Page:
A campaign by Microsoft, referred to as “Scroogled,” highlighted what it called Google’s privacy violations. From 2012 to 2014, it took out print and television ads that claimed Google was reading people’s emails, a charge the internet company denied.

Google has more recently been targeted with negative stories tipped to reporters by a group called the Campaign for Accountability. The group was quietly funded by the database maker Oracle, which has spent years in an intellectual property court fight with Google over Java, a programming tool owned by Oracle.

Matt Rhoades, Definers’s chief executive, said in a statement that the firm’s work “is absolutely no different than what public affairs firms do every day for their clients across industries and issues across the country. We are proud of the work we do for our clients.”

Juul, which has been accused of marketing its e-cigarettes to children, is working with Definers to improve its public image and communicate with reporters.

The ride-hailing company Lyft used Definers to help navigate regulatory challenges in statehouses across the country, including choosing which Lyft drivers to pitch to the media for interviews, according to a person familiar with the work.

And the scooter company Lime hired Definers in August because it wanted an outside contractor to take a more aggressive tack against rivals, according to a person familiar with that work. Lyft and Lime have since ended their work with Definers.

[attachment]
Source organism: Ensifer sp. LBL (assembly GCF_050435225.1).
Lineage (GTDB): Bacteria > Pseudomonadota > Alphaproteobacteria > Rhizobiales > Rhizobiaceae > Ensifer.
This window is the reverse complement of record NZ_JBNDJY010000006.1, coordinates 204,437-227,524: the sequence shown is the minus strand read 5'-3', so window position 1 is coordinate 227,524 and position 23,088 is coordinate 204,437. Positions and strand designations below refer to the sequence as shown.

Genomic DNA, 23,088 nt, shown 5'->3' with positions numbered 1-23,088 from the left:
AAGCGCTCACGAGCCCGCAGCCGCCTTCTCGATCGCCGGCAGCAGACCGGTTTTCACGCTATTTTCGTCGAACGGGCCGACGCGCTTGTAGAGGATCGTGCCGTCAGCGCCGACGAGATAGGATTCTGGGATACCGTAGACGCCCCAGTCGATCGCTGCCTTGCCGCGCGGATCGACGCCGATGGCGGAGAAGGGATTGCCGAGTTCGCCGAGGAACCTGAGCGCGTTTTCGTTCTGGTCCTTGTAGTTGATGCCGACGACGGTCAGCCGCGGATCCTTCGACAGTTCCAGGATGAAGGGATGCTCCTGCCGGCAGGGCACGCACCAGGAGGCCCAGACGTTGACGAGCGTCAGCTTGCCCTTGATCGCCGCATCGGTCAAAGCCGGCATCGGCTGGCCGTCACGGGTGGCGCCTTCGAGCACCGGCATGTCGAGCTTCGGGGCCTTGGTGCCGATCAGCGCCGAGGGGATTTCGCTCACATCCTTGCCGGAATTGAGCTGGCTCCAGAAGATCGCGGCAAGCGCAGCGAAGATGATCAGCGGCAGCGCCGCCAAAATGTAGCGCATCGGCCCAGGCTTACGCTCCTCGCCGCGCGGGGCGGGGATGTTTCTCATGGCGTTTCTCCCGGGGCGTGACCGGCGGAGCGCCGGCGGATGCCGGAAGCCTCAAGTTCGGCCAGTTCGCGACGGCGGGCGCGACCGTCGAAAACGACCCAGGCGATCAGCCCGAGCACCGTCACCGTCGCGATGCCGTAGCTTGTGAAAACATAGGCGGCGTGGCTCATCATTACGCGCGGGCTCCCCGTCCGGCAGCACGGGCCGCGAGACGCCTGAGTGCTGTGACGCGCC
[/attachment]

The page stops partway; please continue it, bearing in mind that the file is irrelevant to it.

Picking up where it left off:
Mr. Pounder said in a statement on Tuesday that NTK is regularly pitched by people in public relations and the media. “What NTK writes and posts on is what NTK chooses to write and post on,” he added.

Definers also used other outlets to disseminate its work. In July 2017, Mr. Miller wrote an article that accused Mr. Cook of lying to President Trump about building Apple factories in the United States, according to an email reviewed by The Times.

He emailed the piece to the right-wing provocateur Charles C. Johnson, according to the email, who published it on his website GotNews without a byline or other disclosures that it came from Mr. Miller, Definers or Qualcomm.

Mr. Miller said in a text message to The Times that Definers pitched the angle to a range of news outlets. “Two years into the administration it’s clear we were right,” he added.

Mr. Johnson said he had a falling out with Mr. Miller because of Mr. Miller’s criticism of Mr. Trump.

Definers’s focus on Mr. Cook extended to a campaign it ran to promote the Apple chief as a 2020 presidential candidate. A slick website titled “Draft Tim Cook 2020” had digital links to Definers employees, said Kyle Ehmke, a cybersecurity researcher for the firm ThreatConnect.

In a memo made public by Facebook on Wednesday, Elliot Schrage, Facebook’s communications and policy chief, assumed responsibility for hiring Definers and said Facebook asked the P.R. firm to investigate whether Mr. Soros had “financial motivation” to criticize Facebook.

Mr. Schrage, a longtime confidante of Sheryl Sandberg, Facebook’s chief operating officer, had already announced plans to leave Facebook. Ms. Sandberg, who had previously said she did not know about Definers, admitted in an online comment attached to the memo that she had been informed about the company in emails and other materials.

JACK NICAS